I love sushi, and I’m sure you do too! But it seems like it might not be very good for our health anymore!
According to Daily Mail, researchers studying dolphins have discovered that seafood lovers could be at risk of being antibiotic-resistant as there has been a spread of superbugs at sea. Researchers said that these superbugs have doubled in number over the span of five years.
Even though dolphins aren’t creatures that humans usually consume, researchers said that they serve as a good example for the rest of life at sea which is often consumed by humans.
Their new discovery shows that raw or undercooked fish could contain bugs that our strongest medicines cannot kill. This is called antimicrobial resistance (AMR) where bacteria, viruses, and some parasites are able to resist the effects of antibiotics, according to World Health Organisation.
This often happens when people take incorrect doses of antibiotics or if they take them unnecessarily, and it is becoming a bigger problem as no new antibiotics have been developed for decades. This also means bacterias and viruses are evolving and getting stronger against the drugs we have available now.
Every year, about 700,000 people in the world have died because of drug-resistant infections like tuberculosis, HIV and malaria.
The research team from Florida Atlantic University captured 171 bottlenose dolphins, took swabs and released them in the Indian River Lagoon between 2003 and 2015.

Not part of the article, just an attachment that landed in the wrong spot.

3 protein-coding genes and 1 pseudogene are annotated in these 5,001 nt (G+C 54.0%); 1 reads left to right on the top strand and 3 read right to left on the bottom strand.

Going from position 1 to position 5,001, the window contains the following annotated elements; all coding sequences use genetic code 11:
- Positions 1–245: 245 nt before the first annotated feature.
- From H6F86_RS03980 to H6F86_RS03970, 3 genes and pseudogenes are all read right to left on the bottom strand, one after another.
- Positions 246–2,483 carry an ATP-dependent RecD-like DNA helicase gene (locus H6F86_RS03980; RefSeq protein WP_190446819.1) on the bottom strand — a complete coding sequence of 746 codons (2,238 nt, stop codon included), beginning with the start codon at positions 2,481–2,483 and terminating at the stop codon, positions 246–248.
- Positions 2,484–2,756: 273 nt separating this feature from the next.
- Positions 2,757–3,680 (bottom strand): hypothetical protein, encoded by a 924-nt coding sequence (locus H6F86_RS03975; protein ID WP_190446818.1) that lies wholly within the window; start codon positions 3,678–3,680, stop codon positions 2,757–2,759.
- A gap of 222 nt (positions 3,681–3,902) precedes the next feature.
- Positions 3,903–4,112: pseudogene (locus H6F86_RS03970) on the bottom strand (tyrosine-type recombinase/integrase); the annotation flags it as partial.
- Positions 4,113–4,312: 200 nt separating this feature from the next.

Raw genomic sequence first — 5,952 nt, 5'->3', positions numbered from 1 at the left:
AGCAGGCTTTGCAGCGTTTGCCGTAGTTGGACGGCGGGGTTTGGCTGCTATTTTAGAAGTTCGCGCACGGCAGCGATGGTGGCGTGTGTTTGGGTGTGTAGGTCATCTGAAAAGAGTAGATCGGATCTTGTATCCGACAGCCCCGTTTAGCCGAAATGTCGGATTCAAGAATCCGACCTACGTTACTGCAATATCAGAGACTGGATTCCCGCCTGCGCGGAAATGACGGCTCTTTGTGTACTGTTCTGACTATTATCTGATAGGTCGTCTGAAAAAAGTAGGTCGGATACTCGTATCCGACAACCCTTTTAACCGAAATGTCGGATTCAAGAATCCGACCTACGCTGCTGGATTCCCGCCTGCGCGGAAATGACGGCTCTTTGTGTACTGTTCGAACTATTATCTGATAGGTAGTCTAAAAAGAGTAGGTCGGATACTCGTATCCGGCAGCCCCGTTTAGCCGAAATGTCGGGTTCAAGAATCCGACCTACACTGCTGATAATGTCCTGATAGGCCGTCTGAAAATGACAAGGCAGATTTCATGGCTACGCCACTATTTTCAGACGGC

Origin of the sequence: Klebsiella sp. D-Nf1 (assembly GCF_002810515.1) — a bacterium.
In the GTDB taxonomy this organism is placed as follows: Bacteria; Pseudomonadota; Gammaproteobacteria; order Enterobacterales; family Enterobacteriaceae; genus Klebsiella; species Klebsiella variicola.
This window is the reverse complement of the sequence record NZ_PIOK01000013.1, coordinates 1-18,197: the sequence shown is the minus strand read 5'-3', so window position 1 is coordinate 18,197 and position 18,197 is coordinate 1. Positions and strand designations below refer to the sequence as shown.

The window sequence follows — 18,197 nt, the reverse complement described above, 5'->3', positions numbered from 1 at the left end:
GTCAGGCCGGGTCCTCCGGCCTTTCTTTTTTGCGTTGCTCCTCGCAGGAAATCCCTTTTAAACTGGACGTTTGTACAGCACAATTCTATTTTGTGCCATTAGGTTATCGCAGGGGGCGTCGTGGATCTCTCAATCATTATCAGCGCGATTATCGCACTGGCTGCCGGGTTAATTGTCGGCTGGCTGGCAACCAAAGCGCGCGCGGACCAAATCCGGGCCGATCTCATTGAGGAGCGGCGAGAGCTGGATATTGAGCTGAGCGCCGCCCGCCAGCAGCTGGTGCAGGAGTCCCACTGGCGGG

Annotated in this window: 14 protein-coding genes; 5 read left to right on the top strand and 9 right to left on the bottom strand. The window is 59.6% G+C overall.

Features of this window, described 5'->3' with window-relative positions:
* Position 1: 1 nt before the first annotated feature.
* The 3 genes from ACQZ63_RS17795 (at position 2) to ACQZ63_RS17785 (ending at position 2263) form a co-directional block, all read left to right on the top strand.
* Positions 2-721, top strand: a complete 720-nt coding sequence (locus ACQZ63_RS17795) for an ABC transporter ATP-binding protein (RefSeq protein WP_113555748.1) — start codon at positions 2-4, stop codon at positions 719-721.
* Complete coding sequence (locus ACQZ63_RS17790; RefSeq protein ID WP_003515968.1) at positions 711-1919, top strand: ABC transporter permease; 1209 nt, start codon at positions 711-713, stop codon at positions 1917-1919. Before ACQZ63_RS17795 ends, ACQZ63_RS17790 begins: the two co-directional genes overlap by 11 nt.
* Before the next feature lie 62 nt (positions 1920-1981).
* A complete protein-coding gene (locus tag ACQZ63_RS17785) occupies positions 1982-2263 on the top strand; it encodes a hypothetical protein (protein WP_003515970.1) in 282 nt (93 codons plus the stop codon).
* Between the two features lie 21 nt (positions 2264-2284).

From those swabs, they found that bacteria like E. coli, Vibrio alginolyticus (bacteria known to cause food poisoning) and Acinetobacter baumannii (bacteria from hospital-acquired infections) had increased in number.
“We have been tracking changes over time and have found a significant increase in antibiotic resistance in isolates (microorganisms) from these animals. This trend mirrors reports from human health care settings,” said lead researcher Adam Schaefer.
“Based on our findings, it is likely that these isolates (microorganisms) from dolphins originated from a source where antibiotics are regularly used, potentially entering the marine environment through human activities or discharges from terrestrial sources.”
Based on this study, sushi lovers are now considered to be the most at risk of acquiring antibiotic-resistant bacteria as these microorganisms are found in raw meat.
The only way to avoid this problem is to cook food at high temperatures to ensure that harmful bacteria are killed before consuming. Probably best to put that sashimi aside for now!
Eat raw seafood at your own risk, guys!
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